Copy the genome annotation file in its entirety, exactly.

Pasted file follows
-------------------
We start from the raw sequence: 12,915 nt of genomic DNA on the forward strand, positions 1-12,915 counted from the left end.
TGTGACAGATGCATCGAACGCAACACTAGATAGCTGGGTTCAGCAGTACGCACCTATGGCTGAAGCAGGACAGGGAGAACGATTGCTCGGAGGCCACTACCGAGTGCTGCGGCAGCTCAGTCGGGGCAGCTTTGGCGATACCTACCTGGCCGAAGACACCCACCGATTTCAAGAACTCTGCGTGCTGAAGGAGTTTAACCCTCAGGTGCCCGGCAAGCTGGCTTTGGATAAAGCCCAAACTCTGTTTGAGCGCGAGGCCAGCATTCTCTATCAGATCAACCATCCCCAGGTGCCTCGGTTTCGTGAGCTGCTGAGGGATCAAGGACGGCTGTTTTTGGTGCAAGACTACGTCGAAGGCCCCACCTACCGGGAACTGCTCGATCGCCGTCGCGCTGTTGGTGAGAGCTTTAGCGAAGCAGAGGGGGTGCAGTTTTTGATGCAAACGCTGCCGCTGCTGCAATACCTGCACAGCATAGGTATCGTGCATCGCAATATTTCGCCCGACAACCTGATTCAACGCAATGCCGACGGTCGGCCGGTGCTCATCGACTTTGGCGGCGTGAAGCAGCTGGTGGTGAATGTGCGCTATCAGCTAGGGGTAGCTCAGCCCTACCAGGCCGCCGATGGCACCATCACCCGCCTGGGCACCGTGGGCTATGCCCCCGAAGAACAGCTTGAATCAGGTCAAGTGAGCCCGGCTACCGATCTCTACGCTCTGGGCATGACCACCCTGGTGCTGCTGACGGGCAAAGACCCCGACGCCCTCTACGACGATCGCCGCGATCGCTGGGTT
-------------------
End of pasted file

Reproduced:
We start from the raw sequence: 12,915 nt of genomic DNA on the forward strand, positions 1-12,915 counted from the left end.
TGTGACAGATGCATCGAACGCAACACTAGATAGCTGGGTTCAGCAGTACGCACCTATGGCTGAAGCAGGACAGGGAGAACGATTGCTCGGAGGCCACTACCGAGTGCTGCGGCAGCTCAGTCGGGGCAGCTTTGGCGATACCTACCTGGCCGAAGACACCCACCGATTTCAAGAACTCTGCGTGCTGAAGGAGTTTAACCCTCAGGTGCCCGGCAAGCTGGCTTTGGATAAAGCCCAAACTCTGTTTGAGCGCGAGGCCAGCATTCTCTATCAGATCAACCATCCCCAGGTGCCTCGGTTTCGTGAGCTGCTGAGGGATCAAGGACGGCTGTTTTTGGTGCAAGACTACGTCGAAGGCCCCACCTACCGGGAACTGCTCGATCGCCGTCGCGCTGTTGGTGAGAGCTTTAGCGAAGCAGAGGGGGTGCAGTTTTTGATGCAAACGCTGCCGCTGCTGCAATACCTGCACAGCATAGGTATCGTGCATCGCAATATTTCGCCCGACAACCTGATTCAACGCAATGCCGACGGTCGGCCGGTGCTCATCGACTTTGGCGGCGTGAAGCAGCTGGTGGTGAATGTGCGCTATCAGCTAGGGGTAGCTCAGCCCTACCAGGCCGCCGATGGCACCATCACCCGCCTGGGCACCGTGGGCTATGCCCCCGAAGAACAGCTTGAATCAGGTCAAGTGAGCCCGGCTACCGATCTCTACGCTCTGGGCATGACCACCCTGGTGCTGCTGACGGGCAAAGACCCCGACGCCCTCTACGACGATCGCCGCGATCGCTGGGTT